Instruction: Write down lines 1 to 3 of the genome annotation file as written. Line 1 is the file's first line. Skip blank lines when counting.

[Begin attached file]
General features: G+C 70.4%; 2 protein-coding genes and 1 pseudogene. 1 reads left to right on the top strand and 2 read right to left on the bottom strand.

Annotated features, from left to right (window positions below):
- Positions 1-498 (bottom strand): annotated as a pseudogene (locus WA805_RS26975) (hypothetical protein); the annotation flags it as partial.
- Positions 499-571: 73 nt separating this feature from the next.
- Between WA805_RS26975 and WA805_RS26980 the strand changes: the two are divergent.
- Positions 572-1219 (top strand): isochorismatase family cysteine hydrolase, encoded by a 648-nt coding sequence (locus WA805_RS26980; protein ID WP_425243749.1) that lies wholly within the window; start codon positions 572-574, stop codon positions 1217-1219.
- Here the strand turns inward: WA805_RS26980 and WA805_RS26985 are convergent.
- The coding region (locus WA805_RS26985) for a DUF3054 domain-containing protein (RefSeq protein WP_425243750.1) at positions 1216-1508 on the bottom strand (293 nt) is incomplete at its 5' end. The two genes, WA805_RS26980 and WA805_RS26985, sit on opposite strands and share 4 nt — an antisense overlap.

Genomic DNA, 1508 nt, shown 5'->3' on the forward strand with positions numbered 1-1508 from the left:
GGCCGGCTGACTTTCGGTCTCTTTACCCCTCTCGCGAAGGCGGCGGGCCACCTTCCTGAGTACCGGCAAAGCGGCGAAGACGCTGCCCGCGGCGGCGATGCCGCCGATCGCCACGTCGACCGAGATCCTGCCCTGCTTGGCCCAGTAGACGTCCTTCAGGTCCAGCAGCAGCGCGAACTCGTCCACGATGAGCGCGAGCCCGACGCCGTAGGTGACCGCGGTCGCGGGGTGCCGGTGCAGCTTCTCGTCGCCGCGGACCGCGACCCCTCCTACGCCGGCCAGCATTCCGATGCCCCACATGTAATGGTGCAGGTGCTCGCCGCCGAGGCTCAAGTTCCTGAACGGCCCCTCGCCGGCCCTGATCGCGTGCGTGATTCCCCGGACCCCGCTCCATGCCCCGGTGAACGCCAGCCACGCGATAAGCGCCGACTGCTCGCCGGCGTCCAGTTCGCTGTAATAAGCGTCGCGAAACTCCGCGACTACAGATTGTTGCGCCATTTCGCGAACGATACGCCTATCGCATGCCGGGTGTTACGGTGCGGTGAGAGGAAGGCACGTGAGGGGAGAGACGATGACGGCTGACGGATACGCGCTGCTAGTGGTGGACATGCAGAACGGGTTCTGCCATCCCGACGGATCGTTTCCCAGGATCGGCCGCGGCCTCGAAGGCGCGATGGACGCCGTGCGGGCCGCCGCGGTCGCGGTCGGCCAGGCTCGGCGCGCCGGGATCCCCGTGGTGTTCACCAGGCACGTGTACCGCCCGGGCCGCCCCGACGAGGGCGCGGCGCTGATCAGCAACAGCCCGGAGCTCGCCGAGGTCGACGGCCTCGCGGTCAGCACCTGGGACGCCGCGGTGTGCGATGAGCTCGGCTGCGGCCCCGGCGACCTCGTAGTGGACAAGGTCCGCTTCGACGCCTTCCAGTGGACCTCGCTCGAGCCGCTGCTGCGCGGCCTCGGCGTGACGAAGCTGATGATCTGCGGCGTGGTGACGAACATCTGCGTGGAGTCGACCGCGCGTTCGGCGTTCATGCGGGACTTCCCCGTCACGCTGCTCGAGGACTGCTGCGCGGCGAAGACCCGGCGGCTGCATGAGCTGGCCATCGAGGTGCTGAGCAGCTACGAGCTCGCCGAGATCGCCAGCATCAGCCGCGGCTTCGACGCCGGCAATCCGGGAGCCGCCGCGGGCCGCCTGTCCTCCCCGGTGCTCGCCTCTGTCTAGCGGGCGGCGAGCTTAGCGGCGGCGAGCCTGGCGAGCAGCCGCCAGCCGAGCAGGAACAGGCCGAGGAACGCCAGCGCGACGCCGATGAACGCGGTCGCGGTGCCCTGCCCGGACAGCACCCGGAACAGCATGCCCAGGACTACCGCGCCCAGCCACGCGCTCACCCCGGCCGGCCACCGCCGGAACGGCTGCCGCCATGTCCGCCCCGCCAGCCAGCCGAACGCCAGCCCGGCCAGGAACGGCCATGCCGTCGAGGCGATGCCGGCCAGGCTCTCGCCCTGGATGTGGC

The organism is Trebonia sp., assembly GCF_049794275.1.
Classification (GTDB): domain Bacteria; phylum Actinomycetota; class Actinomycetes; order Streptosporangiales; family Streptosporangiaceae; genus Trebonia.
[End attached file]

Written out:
General features: G+C 70.4%; 2 protein-coding genes and 1 pseudogene. 1 reads left to right on the top strand and 2 read right to left on the bottom strand.

Annotated features, from left to right (window positions below):
- Positions 1-498 (bottom strand): annotated as a pseudogene (locus WA805_RS26975) (hypothetical protein); the annotation flags it as partial.